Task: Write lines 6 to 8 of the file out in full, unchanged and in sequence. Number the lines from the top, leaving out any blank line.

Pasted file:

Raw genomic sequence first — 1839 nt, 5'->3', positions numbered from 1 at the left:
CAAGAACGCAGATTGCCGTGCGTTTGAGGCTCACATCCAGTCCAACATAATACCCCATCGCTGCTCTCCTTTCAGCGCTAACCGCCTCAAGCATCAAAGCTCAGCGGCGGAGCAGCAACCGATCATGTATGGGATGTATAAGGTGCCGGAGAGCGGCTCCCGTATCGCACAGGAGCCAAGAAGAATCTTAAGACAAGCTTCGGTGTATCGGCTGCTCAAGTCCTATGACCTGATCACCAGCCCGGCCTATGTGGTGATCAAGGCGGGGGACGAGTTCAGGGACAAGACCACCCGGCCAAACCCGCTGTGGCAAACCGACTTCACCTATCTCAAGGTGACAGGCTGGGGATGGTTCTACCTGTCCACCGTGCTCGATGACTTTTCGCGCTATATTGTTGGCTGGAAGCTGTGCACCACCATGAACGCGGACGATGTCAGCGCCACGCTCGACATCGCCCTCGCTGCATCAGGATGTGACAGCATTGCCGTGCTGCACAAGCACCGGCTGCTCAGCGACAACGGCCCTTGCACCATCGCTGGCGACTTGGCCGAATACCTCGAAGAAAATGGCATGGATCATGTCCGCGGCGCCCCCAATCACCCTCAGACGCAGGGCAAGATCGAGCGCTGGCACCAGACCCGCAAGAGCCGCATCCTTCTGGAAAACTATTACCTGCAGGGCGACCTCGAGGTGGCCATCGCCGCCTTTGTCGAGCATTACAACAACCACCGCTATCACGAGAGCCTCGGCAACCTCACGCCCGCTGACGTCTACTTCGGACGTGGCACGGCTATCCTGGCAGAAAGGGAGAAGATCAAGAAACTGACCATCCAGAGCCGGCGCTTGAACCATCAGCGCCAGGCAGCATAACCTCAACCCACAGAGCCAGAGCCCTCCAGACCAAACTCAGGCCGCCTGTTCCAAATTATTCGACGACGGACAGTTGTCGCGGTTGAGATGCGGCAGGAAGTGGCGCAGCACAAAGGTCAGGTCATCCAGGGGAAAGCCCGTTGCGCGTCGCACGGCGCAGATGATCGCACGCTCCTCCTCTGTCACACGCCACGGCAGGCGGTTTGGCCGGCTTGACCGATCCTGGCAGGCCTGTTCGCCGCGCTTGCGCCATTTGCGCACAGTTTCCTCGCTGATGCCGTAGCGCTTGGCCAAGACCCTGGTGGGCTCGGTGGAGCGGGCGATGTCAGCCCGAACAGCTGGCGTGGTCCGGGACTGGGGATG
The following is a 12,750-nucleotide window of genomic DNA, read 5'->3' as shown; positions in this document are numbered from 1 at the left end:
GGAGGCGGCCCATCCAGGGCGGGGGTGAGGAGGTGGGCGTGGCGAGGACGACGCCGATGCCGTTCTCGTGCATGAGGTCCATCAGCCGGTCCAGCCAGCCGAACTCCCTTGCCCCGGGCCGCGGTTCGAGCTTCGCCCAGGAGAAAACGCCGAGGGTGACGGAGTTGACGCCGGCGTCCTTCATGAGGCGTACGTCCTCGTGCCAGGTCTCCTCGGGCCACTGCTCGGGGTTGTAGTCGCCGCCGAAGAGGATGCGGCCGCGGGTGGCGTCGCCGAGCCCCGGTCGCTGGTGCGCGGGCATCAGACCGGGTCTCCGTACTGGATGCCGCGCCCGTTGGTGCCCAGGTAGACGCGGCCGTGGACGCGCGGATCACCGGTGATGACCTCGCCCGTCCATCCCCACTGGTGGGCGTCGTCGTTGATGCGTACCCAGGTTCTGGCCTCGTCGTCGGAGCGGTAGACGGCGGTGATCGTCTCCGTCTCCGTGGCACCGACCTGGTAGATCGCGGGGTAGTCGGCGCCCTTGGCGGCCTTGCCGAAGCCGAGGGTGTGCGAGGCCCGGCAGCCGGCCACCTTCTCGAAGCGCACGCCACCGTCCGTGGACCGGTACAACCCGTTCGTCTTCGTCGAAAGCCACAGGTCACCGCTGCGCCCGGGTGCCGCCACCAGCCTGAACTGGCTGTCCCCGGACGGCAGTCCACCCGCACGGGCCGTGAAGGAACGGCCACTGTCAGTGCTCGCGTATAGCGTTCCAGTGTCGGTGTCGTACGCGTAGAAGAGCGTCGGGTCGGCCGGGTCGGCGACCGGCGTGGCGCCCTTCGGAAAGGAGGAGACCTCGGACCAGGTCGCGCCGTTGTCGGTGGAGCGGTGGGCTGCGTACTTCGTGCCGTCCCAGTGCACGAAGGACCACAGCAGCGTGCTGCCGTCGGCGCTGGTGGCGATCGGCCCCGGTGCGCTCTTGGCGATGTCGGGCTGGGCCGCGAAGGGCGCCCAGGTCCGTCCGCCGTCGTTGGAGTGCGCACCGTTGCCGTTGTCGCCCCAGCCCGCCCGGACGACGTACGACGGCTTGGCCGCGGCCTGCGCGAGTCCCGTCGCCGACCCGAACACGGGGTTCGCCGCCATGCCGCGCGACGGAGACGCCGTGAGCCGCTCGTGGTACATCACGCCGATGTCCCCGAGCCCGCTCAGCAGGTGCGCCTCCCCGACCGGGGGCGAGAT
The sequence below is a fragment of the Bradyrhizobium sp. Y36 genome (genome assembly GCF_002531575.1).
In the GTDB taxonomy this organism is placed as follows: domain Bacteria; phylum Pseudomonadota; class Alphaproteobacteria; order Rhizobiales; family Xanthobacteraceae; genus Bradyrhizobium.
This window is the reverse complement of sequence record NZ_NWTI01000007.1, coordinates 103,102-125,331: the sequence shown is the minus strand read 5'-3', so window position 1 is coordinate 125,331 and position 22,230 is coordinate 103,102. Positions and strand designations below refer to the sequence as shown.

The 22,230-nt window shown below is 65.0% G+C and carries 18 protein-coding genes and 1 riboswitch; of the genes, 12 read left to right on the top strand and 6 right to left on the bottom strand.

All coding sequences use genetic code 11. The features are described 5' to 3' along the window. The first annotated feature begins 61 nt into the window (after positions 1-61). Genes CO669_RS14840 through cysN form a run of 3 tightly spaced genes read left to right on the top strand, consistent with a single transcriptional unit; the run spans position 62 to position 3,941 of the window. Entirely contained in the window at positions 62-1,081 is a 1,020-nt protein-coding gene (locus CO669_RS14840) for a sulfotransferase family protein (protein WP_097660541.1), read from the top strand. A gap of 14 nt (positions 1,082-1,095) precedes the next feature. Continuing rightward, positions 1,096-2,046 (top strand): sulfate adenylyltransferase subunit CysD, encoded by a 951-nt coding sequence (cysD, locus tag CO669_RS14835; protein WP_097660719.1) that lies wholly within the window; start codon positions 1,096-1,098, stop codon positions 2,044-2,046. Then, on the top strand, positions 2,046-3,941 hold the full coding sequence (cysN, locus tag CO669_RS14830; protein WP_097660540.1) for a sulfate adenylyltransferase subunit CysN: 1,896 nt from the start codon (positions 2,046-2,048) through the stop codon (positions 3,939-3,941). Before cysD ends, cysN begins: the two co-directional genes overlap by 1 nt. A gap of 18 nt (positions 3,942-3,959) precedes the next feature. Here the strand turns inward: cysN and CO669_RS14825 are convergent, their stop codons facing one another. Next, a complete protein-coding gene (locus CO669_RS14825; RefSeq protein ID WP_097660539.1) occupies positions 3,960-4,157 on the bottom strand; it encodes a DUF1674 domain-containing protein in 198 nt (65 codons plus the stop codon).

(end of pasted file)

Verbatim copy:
In the GTDB taxonomy this organism is placed as follows: domain Bacteria; phylum Pseudomonadota; class Alphaproteobacteria; order Rhizobiales; family Xanthobacteraceae; genus Bradyrhizobium.
This window is the reverse complement of sequence record NZ_NWTI01000007.1, coordinates 103,102-125,331: the sequence shown is the minus strand read 5'-3', so window position 1 is coordinate 125,331 and position 22,230 is coordinate 103,102. Positions and strand designations below refer to the sequence as shown.

The 22,230-nt window shown below is 65.0% G+C and carries 18 protein-coding genes and 1 riboswitch; of the genes, 12 read left to right on the top strand and 6 right to left on the bottom strand.